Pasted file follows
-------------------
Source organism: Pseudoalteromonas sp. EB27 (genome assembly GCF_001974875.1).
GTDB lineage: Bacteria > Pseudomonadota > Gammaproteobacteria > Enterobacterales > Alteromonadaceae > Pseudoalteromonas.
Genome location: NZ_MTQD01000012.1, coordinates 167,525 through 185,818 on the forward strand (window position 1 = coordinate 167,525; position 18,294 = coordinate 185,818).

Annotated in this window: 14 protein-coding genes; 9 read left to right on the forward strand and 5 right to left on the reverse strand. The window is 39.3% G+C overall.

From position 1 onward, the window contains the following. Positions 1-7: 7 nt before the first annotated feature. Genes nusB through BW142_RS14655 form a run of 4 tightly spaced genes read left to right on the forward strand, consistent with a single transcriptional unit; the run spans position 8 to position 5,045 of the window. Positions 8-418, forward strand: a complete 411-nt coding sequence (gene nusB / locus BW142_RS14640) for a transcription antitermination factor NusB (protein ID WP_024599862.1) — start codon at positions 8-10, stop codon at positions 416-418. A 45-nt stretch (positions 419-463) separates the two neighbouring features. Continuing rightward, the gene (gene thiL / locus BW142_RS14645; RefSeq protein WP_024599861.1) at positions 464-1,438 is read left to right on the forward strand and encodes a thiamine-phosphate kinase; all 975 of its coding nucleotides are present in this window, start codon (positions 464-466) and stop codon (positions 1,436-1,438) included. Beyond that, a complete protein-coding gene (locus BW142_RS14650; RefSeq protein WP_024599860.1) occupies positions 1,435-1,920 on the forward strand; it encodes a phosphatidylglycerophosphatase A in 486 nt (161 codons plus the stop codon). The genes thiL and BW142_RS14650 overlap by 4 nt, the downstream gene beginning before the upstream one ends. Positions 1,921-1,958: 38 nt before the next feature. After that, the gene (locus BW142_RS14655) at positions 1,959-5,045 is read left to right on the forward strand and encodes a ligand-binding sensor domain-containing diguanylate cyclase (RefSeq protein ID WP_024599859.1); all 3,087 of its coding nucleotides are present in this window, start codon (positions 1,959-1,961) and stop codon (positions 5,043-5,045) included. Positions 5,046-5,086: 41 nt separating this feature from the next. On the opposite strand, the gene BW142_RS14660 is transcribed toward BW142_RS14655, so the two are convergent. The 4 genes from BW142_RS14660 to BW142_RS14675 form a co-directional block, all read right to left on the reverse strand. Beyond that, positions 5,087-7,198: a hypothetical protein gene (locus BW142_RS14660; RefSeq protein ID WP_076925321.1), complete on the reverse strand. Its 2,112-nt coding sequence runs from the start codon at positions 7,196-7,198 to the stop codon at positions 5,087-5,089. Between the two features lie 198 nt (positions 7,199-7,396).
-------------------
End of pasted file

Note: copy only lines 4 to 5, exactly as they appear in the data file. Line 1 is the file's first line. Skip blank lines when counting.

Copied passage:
Annotated in this window: 14 protein-coding genes; 9 read left to right on the forward strand and 5 right to left on the reverse strand. The window is 39.3% G+C overall.

From position 1 onward, the window contains the following. Positions 1-7: 7 nt before the first annotated feature. Genes nusB through BW142_RS14655 form a run of 4 tightly spaced genes read left to right on the forward strand, consistent with a single transcriptional unit; the run spans position 8 to position 5,045 of the window. Positions 8-418, forward strand: a complete 411-nt coding sequence (gene nusB / locus BW142_RS14640) for a transcription antitermination factor NusB (protein ID WP_024599862.1) — start codon at positions 8-10, stop codon at positions 416-418. A 45-nt stretch (positions 419-463) separates the two neighbouring features. Continuing rightward, the gene (gene thiL / locus BW142_RS14645; RefSeq protein WP_024599861.1) at positions 464-1,438 is read left to right on the forward strand and encodes a thiamine-phosphate kinase; all 975 of its coding nucleotides are present in this window, start codon (positions 464-466) and stop codon (positions 1,436-1,438) included. Beyond that, a complete protein-coding gene (locus BW142_RS14650; RefSeq protein WP_024599860.1) occupies positions 1,435-1,920 on the forward strand; it encodes a phosphatidylglycerophosphatase A in 486 nt (161 codons plus the stop codon). The genes thiL and BW142_RS14650 overlap by 4 nt, the downstream gene beginning before the upstream one ends. Positions 1,921-1,958: 38 nt before the next feature. After that, the gene (locus BW142_RS14655) at positions 1,959-5,045 is read left to right on the forward strand and encodes a ligand-binding sensor domain-containing diguanylate cyclase (RefSeq protein ID WP_024599859.1); all 3,087 of its coding nucleotides are present in this window, start codon (positions 1,959-1,961) and stop codon (positions 5,043-5,045) included. Positions 5,046-5,086: 41 nt separating this feature from the next. On the opposite strand, the gene BW142_RS14660 is transcribed toward BW142_RS14655, so the two are convergent. The 4 genes from BW142_RS14660 to BW142_RS14675 form a co-directional block, all read right to left on the reverse strand. Beyond that, positions 5,087-7,198: a hypothetical protein gene (locus BW142_RS14660; RefSeq protein ID WP_076925321.1), complete on the reverse strand. Its 2,112-nt coding sequence runs from the start codon at positions 7,196-7,198 to the stop codon at positions 5,087-5,089. Between the two features lie 198 nt (positions 7,199-7,396).